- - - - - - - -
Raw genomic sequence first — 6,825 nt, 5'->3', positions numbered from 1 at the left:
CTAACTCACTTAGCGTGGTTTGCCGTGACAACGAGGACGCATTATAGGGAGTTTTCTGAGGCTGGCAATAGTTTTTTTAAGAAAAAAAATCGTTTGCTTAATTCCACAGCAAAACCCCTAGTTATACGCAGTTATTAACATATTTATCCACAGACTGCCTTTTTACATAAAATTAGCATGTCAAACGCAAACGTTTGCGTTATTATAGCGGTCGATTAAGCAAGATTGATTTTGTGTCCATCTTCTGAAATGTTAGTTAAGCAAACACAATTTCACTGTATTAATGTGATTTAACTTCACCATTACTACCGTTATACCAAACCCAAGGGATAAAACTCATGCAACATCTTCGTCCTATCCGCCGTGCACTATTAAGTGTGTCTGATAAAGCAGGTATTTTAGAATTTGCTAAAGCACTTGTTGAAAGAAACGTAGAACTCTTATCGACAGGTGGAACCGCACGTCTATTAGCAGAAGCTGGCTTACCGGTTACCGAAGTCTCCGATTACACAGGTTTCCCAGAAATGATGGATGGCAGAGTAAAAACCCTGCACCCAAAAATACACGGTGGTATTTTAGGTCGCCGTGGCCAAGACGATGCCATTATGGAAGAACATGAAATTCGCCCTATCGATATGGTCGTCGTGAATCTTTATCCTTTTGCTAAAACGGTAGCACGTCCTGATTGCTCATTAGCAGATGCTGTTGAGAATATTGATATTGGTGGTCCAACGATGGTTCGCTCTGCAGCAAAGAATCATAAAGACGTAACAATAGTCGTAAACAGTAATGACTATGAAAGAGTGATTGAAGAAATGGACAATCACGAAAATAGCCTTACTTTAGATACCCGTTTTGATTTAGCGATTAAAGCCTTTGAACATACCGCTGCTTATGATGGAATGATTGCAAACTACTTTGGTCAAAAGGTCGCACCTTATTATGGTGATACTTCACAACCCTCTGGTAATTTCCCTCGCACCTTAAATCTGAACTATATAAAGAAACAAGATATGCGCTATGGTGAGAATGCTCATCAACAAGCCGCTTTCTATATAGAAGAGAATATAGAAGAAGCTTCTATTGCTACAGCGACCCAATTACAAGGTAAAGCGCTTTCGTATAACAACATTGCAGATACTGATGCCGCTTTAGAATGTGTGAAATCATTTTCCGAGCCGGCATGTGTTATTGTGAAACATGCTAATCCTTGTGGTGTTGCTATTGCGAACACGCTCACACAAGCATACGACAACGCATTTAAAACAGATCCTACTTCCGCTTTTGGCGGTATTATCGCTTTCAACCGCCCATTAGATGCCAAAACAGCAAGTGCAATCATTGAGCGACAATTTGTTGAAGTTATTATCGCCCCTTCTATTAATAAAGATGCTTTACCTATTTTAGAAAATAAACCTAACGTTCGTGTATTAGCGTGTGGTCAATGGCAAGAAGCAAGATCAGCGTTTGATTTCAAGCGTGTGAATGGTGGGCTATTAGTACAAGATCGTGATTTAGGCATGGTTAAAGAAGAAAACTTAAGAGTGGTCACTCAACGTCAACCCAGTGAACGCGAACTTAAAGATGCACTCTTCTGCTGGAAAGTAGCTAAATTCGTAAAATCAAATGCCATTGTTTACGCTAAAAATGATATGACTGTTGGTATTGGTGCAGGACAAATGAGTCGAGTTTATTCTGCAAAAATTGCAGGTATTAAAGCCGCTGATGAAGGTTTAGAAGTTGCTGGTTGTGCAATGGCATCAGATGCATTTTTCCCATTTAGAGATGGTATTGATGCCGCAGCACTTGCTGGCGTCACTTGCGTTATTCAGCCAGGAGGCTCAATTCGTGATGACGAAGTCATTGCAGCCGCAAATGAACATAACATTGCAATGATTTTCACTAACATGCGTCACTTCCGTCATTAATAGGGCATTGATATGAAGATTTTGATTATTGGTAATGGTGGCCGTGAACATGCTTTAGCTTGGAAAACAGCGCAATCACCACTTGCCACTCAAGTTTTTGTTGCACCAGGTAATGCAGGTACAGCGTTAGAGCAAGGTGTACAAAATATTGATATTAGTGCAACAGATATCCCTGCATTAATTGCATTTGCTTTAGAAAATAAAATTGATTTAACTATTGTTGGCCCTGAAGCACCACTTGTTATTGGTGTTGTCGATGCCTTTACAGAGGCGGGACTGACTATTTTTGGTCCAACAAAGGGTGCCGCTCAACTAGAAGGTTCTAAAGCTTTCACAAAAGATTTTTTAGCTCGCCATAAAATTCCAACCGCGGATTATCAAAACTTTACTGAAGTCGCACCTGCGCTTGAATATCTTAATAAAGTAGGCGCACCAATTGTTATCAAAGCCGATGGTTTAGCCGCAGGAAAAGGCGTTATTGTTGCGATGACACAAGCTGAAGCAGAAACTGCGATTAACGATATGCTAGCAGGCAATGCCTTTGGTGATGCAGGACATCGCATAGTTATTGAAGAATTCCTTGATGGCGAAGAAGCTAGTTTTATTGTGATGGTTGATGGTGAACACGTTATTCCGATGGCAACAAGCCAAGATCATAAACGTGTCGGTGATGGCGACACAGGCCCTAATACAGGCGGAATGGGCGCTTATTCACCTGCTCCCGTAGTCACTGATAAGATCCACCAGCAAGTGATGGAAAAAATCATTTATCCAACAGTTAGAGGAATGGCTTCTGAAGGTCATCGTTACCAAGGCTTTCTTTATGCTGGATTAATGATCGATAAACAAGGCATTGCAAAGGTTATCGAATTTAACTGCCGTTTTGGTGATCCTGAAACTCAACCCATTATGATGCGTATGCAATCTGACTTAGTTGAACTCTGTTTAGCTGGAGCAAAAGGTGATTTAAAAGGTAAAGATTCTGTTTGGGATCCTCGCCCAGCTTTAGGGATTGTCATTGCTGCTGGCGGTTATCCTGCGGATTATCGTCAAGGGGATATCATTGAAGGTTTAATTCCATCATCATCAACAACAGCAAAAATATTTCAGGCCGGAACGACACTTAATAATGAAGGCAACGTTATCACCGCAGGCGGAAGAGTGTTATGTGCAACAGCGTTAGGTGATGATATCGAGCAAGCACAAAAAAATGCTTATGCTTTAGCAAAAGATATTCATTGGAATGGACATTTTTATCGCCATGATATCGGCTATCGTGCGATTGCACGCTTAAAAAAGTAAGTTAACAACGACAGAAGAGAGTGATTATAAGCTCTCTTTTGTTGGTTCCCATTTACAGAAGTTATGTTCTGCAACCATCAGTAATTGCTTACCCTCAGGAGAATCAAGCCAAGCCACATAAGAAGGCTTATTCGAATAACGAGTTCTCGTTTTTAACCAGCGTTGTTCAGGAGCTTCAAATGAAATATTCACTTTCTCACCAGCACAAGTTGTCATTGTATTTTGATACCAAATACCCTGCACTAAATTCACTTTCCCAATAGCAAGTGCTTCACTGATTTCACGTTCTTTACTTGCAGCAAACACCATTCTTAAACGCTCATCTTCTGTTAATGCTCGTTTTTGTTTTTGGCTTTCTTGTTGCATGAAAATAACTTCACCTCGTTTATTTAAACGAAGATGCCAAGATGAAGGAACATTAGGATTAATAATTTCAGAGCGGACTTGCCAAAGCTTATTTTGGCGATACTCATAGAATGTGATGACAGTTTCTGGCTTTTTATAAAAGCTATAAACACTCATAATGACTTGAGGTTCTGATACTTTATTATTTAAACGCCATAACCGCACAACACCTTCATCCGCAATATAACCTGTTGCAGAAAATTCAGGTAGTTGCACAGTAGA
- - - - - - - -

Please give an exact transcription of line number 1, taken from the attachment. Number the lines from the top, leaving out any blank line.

Raw genomic sequence first — 6,825 nt, 5'->3', positions numbered from 1 at the left: